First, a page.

I’ve been haunted since reading this post about Steve Drain’s U-turn to a virulent strain of Christianity. I watched him on a video. This guy is so far gone–what flipped the switch?

    • Mario Strada

      I find it fascinating you knew Mr. Drain before is “conversion”. I knew a bit about him and I knew he went there to document the Phelps as someone that didn’t approve of them or their methods.

      We know that plenty of others have done the exact same thing and did not come away converted, so the old goat’s powers are not as strong as we may think. But I still find it very puzzling that someone that otherwise seem very normal and certainly not isolated from society and pop culture, could fall for this most extreme cult.

      Have you ever been tempted to call him and ask him? I bet it would make a great article.

      • http://www.facebook.com/profile.php?id=123400843 Stu Minnis

        I haven’t seen him since 1998, and he was still among the sane at that time. We were in the film studies Ph.D. program at KU together. He had a master’s degree in philosophy from a respected university, and I remember a conversation with him once where he praised Kazantsakis’ Last Temptation of Christ as a brilliant deconstruction of the absurdity of the central Christian dogma. His best friend in the program, a friend of mine to the present day, was an out gay atheist. I don’t dare contact him now. I can’t imagine what I’d say. The whole thing makes me want to puke.

        • Claude

          Now I am even more freaked out.

          All that opportunity and he decides to devote his life to hatin’ on teh gays? WTF.

          • Pseudonym

            It’s tempting to play armchair psychologist, of course. I can easily imagine some evangelical apologist arguing that he was a kind of atheist fundamentalist and just moved to a different form of fundamentalism, for example. We should of course avoid drawing conclusions.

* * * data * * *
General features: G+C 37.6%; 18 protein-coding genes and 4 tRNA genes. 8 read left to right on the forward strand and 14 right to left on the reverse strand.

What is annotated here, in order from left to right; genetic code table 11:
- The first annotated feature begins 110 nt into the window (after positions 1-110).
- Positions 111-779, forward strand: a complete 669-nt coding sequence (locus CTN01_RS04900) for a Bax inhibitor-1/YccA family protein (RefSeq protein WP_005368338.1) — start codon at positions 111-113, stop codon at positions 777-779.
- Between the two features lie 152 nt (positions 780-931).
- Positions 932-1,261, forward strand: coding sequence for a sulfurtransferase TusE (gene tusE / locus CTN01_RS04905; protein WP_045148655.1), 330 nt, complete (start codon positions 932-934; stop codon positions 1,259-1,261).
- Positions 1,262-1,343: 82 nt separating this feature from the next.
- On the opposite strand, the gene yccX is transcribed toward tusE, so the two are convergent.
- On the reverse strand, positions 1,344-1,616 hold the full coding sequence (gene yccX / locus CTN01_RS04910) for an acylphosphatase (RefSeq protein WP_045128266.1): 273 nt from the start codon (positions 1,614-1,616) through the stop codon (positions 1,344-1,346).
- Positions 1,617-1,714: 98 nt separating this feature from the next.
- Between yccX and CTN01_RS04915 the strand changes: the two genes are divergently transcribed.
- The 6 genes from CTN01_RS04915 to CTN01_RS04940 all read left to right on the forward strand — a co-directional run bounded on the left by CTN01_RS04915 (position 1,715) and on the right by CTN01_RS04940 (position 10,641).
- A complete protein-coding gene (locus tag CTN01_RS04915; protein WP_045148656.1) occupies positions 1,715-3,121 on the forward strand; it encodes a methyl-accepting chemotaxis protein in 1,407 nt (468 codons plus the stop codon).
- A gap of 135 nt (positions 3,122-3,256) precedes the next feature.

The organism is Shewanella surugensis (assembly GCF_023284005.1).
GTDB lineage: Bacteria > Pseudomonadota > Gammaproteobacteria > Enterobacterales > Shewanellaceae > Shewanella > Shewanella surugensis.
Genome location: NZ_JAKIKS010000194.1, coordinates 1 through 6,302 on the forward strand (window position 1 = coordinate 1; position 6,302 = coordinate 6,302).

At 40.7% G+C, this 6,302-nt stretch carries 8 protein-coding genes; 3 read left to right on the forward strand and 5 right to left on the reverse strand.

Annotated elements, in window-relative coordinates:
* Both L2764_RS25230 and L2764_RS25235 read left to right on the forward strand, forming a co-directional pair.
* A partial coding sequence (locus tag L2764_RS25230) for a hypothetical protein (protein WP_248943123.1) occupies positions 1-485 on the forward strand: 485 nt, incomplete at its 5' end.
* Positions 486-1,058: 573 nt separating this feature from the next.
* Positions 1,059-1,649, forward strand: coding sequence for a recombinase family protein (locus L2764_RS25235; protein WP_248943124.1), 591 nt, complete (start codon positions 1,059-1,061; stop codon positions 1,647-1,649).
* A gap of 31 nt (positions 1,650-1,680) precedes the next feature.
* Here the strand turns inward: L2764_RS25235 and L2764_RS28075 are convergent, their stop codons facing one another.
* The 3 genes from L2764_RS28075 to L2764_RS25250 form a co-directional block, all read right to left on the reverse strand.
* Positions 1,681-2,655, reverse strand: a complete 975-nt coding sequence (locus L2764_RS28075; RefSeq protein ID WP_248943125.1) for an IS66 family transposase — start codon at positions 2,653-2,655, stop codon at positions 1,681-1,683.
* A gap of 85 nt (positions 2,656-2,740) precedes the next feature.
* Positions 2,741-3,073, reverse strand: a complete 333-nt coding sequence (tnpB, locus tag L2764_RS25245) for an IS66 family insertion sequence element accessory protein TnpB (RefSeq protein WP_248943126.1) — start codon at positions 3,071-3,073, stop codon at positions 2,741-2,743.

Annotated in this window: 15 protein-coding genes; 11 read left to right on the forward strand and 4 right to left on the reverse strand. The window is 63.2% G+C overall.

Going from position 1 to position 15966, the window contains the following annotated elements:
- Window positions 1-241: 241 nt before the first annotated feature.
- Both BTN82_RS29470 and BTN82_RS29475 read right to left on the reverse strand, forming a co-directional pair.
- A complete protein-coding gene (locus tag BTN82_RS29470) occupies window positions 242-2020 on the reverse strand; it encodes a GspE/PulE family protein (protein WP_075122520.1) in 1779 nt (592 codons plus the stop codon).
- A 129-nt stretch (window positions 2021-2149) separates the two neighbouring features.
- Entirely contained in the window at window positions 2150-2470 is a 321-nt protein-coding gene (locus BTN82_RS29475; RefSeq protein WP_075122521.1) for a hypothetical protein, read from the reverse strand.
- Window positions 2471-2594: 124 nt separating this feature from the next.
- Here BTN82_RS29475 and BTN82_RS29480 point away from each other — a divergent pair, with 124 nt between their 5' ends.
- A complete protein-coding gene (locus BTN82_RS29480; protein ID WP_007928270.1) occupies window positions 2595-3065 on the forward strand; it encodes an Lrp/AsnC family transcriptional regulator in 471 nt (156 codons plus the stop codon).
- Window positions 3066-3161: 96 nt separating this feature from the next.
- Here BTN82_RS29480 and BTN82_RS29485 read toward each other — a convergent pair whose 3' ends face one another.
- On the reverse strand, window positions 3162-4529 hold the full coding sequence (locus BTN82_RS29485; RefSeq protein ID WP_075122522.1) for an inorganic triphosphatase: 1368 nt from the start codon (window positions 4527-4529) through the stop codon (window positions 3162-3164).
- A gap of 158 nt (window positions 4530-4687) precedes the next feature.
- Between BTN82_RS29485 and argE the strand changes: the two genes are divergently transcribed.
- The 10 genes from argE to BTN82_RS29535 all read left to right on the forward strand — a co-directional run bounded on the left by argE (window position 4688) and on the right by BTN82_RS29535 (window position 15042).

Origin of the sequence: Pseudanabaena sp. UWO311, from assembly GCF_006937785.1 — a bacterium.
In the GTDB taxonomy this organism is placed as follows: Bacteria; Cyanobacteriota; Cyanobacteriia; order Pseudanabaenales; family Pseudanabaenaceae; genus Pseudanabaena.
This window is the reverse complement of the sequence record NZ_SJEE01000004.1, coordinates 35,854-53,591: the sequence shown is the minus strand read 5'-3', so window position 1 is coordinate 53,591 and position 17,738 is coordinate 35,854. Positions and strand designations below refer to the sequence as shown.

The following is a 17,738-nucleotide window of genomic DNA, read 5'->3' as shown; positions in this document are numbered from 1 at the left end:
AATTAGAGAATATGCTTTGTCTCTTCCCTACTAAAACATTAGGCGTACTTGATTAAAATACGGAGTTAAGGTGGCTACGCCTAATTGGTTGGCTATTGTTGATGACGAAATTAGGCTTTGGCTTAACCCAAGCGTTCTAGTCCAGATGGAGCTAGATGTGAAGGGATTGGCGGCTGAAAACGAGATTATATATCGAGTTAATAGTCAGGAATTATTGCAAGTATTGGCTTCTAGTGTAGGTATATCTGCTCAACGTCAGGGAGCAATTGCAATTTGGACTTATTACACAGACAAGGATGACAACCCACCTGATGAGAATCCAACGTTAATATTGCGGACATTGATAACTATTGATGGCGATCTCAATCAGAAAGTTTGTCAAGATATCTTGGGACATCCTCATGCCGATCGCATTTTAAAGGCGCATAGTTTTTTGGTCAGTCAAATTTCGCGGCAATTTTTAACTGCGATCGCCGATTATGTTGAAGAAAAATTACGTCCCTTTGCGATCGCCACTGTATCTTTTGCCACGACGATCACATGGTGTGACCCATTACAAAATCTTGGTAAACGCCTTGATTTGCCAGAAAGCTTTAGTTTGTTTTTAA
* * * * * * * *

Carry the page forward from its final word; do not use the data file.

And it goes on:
But it’s important to remember that atheism (or even antitheism) is not a vaccine against unreality, irrationality, or superstition. Atheists do not have a greater hold on reality or reason than anyone else.

            • Claude

              Thank you for this reply. You are right, of course, but it wasn’t Drain’s atheism that I thought would inoculate him from the course he took. But here’s a well-educated guy who Stu Minnnis describes as “very intelligent,” and who had a family, and then kaboom. It’s the descent into madness, and this particular form of madness, that is so disturbing.

              I’ve read a little more about the Westboro Baptist Church, and apparently they’re neo-Calvinists who believe they are among the elect and who engage in these hate campaigns to fortify their election. All the sign-waving and vitriol isn’t even designed to warn people of Yahweh’s wrath, but to save their own asses. Wow.

        • http://www.flickr.com/photos/chidy/ chicago dyke

          $$$ and media attention. americans will do anything for it; it’s better than working for a living. this is what all WBC types are all about, in truth.

          • http://www.facebook.com/profile.php?id=123400843 Stu Minnis

            I don’t think that’s it. My impression is that he’s a true believer.

  • Justin

    Damn. This book has already garnered a Pulitzer.

    • http://www.laurganism.com/ Lauren

      I’m in the middle of it right now. It’s very well-written and provides a fascinating insight to how the WBC works.